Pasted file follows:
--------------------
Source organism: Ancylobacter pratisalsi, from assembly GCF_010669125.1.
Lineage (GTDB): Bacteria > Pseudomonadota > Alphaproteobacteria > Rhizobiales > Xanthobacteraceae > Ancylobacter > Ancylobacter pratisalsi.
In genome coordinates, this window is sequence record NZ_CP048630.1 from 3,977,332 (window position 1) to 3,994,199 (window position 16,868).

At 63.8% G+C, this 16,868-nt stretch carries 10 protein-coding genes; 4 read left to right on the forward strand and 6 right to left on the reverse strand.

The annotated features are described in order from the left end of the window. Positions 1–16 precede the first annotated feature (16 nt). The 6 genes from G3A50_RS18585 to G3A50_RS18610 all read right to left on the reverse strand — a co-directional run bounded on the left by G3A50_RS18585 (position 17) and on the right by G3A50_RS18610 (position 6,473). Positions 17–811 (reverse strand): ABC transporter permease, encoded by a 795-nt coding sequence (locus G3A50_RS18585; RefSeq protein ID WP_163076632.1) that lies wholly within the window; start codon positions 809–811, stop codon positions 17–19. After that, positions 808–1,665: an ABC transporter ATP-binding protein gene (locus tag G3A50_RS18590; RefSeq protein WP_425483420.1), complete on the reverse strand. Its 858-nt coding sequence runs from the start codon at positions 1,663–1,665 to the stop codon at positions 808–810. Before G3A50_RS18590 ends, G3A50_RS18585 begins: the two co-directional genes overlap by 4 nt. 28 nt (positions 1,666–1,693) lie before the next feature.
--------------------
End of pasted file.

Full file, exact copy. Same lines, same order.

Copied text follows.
Source organism: Ancylobacter pratisalsi, from assembly GCF_010669125.1.
Lineage (GTDB): Bacteria > Pseudomonadota > Alphaproteobacteria > Rhizobiales > Xanthobacteraceae > Ancylobacter > Ancylobacter pratisalsi.
In genome coordinates, this window is sequence record NZ_CP048630.1 from 3,977,332 (window position 1) to 3,994,199 (window position 16,868).

At 63.8% G+C, this 16,868-nt stretch carries 10 protein-coding genes; 4 read left to right on the forward strand and 6 right to left on the reverse strand.

The annotated features are described in order from the left end of the window. Positions 1–16 precede the first annotated feature (16 nt). The 6 genes from G3A50_RS18585 to G3A50_RS18610 all read right to left on the reverse strand — a co-directional run bounded on the left by G3A50_RS18585 (position 17) and on the right by G3A50_RS18610 (position 6,473). Positions 17–811 (reverse strand): ABC transporter permease, encoded by a 795-nt coding sequence (locus G3A50_RS18585; RefSeq protein ID WP_163076632.1) that lies wholly within the window; start codon positions 809–811, stop codon positions 17–19. After that, positions 808–1,665: an ABC transporter ATP-binding protein gene (locus tag G3A50_RS18590; RefSeq protein WP_425483420.1), complete on the reverse strand. Its 858-nt coding sequence runs from the start codon at positions 1,663–1,665 to the stop codon at positions 808–810. Before G3A50_RS18590 ends, G3A50_RS18585 begins: the two co-directional genes overlap by 4 nt. 28 nt (positions 1,666–1,693) lie before the next feature.